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Graciosa - Lagou ratings
Quality on a good day: 3.0
Consistency of Surf: 4.0
Crowds: 4.0

Overall: 4.0

See all 18 ratings

Based on 2 votes. Vote


Surf Report Feed

Graciosa - Lagou Swell Statistics, Spring: Surf with Light or Offshore Winds

The rose diagram shows only the swells directed at Graciosa - Lagou that coincided with light winds or offshore conditions through a typical northern hemisphere spring and is based upon 8682 predictions, one every 3 hours. The direction of the spokes show where quality surf generating swell comes from. Five colours represent increasing wave sizes. Very small swells of less than 0.5m (1.5 feet) high are shown in blue. Green and yellow represent increasing swell sizes and red represents the biggest swells, greater than >3m (>10ft). In both graphs, the area of any colour is proportional to how commonly that size swell occurs.

The diagram implies that the most common swell direction, shown by the biggest spokes, was NW, whereas the the prevailing wind blows from the W. The chart at the bottom shows the same thing but without direction information. For example, swells larger than 1.5 feet (0.5m) coincided with good wind conditions 24% of the time, equivalent to 22 days. Open water swells exceeding >3m (>10ft) only happen 0.7% of the time in a typical northern hemisphere spring, equivalent to just one day but 11% of the time we expect swell in the range 2-3m (6.5-10ft) 11%, equivalent to (10 days). Taking into account the proportion of these swells that coincided with forecast offshore winds, and given the fact that Graciosa - Lagou is exposed to open water swells, we calculate that clean surf can be found at Graciosa - Lagou about 24% of the time and that surf is messed up by onshore wind 60% of the time. This is means that we expect 76 days with waves in a typical northern hemisphere spring, of which 22 days should be surfable.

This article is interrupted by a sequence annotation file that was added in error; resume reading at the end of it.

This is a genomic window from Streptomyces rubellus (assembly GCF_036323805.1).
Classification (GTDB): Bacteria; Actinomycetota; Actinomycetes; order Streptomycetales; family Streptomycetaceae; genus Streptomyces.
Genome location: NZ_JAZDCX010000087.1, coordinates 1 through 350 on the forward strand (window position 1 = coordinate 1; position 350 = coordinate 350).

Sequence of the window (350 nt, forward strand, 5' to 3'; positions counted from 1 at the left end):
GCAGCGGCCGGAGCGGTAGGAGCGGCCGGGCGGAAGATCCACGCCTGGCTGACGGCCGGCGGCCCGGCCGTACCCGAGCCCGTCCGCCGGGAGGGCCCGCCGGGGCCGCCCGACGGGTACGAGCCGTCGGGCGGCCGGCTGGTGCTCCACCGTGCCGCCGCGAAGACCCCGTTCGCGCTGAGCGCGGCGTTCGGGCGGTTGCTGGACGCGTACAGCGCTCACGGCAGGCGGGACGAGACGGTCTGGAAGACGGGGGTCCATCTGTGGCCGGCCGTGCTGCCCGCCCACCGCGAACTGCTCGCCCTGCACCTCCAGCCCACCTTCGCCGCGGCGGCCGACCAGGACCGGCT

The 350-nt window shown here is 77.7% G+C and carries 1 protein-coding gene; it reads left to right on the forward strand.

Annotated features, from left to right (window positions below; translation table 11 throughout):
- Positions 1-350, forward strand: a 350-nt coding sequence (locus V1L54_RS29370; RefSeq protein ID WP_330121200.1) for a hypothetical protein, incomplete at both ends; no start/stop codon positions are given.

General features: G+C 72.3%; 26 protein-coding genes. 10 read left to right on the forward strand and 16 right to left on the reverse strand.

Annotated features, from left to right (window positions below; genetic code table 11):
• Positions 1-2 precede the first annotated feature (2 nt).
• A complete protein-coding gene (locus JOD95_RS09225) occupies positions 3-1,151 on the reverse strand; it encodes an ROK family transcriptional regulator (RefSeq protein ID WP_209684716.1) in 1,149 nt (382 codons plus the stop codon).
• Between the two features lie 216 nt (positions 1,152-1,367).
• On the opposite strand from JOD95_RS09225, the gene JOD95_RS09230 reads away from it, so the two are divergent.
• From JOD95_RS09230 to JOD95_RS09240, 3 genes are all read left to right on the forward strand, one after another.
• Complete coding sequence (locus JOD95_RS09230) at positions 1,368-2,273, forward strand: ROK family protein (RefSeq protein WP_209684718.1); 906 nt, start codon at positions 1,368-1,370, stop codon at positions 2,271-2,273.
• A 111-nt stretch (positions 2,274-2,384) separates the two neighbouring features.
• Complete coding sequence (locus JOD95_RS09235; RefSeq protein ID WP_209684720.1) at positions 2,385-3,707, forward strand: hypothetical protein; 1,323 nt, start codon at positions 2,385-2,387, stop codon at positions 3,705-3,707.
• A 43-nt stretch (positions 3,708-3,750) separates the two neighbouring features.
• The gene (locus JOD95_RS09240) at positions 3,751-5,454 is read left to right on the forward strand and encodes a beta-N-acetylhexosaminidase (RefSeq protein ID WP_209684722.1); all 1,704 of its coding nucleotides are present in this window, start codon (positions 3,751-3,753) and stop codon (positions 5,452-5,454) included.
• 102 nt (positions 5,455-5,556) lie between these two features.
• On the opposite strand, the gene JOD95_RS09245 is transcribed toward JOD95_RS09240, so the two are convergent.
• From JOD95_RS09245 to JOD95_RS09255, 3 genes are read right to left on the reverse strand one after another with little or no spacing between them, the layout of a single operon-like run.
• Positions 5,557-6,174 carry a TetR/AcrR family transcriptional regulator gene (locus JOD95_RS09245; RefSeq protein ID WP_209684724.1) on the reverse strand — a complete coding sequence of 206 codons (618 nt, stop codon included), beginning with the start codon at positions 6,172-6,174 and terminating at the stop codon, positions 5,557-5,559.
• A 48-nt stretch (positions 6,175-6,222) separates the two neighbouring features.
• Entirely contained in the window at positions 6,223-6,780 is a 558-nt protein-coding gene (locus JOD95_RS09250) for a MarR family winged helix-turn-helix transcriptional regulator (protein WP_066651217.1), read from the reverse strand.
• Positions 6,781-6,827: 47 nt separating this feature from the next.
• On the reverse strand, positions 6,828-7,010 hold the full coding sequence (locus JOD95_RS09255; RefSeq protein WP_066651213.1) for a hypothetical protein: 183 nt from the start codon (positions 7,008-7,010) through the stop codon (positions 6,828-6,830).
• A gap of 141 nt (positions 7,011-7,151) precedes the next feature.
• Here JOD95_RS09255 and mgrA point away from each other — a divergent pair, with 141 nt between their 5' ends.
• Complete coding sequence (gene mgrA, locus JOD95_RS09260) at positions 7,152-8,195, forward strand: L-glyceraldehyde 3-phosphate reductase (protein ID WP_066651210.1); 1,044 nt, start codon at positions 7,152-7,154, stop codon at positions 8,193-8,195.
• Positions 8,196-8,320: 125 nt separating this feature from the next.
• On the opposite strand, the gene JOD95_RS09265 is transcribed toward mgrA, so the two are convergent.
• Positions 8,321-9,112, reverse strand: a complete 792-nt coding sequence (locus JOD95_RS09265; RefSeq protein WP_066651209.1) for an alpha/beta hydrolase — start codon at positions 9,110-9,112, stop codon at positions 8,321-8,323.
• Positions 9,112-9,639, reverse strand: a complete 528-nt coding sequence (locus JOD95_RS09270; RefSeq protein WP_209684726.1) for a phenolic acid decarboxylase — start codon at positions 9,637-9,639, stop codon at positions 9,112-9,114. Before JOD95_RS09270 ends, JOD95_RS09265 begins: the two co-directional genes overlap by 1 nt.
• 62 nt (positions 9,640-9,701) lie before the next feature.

IMPORTANT: Beta version feature! Swell heights are open water values from NWW3. There is no attempt to model near-shore effects. Coastal wave heights will generally be less, especially if the break does not have unobstructed exposure to the open ocean.